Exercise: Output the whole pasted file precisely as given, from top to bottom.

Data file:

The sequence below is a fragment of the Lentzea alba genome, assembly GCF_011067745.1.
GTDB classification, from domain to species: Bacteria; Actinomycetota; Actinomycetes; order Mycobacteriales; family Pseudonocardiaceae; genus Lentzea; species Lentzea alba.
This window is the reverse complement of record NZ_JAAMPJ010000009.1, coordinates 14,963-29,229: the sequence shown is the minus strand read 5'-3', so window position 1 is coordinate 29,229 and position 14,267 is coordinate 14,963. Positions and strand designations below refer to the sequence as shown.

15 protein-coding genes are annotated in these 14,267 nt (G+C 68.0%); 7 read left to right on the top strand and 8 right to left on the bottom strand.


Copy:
The sequence below is a fragment of the Lentzea alba genome, assembly GCF_011067745.1.
GTDB classification, from domain to species: Bacteria; Actinomycetota; Actinomycetes; order Mycobacteriales; family Pseudonocardiaceae; genus Lentzea; species Lentzea alba.
This window is the reverse complement of record NZ_JAAMPJ010000009.1, coordinates 14,963-29,229: the sequence shown is the minus strand read 5'-3', so window position 1 is coordinate 29,229 and position 14,267 is coordinate 14,963. Positions and strand designations below refer to the sequence as shown.

15 protein-coding genes are annotated in these 14,267 nt (G+C 68.0%); 7 read left to right on the top strand and 8 right to left on the bottom strand.